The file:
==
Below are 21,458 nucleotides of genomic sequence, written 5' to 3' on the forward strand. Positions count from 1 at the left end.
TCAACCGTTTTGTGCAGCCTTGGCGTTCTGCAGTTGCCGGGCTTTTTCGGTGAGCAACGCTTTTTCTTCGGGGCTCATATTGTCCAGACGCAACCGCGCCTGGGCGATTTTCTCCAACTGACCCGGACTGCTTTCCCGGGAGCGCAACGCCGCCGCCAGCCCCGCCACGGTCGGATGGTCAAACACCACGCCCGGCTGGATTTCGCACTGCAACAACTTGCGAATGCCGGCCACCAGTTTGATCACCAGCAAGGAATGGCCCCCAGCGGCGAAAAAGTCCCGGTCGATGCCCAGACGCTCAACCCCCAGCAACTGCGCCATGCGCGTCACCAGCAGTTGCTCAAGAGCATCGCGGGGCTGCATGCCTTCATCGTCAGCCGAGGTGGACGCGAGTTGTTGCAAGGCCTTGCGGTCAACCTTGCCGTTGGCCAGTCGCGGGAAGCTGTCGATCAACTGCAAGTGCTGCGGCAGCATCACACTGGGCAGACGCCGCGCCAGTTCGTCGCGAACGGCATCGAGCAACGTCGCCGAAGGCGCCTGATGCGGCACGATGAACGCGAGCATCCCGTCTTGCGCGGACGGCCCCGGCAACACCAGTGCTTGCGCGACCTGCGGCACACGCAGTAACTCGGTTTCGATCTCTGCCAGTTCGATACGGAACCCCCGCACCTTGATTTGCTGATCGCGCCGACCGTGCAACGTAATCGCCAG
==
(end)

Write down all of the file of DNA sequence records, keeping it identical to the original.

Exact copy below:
Below are 21,458 nucleotides of genomic sequence, written 5' to 3' on the forward strand. Positions count from 1 at the left end.
TCAACCGTTTTGTGCAGCCTTGGCGTTCTGCAGTTGCCGGGCTTTTTCGGTGAGCAACGCTTTTTCTTCGGGGCTCATATTGTCCAGACGCAACCGCGCCTGGGCGATTTTCTCCAACTGACCCGGACTGCTTTCCCGGGAGCGCAACGCCGCCGCCAGCCCCGCCACGGTCGGATGGTCAAACACCACGCCCGGCTGGATTTCGCACTGCAACAACTTGCGAATGCCGGCCACCAGTTTGATCACCAGCAAGGAATGGCCCCCAGCGGCGAAAAAGTCCCGGTCGATGCCCAGACGCTCAACCCCCAGCAACTGCGCCATGCGCGTCACCAGCAGTTGCTCAAGAGCATCGCGGGGCTGCATGCCTTCATCGTCAGCCGAGGTGGACGCGAGTTGTTGCAAGGCCTTGCGGTCAACCTTGCCGTTGGCCAGTCGCGGGAAGCTGTCGATCAACTGCAAGTGCTGCGGCAGCATCACACTGGGCAGACGCCGCGCCAGTTCGTCGCGAACGGCATCGAGCAACGTCGCCGAAGGCGCCTGATGCGGCACGATGAACGCGAGCATCCCGTCTTGCGCGGACGGCCCCGGCAACACCAGTGCTTGCGCGACCTGCGGCACACGCAGTAACTCGGTTTCGATCTCTGCCAGTTCGATACGGAACCCCCGCACCTTGATTTGCTGATCGCGCCGACCGTGCAACGTAATCGCCAG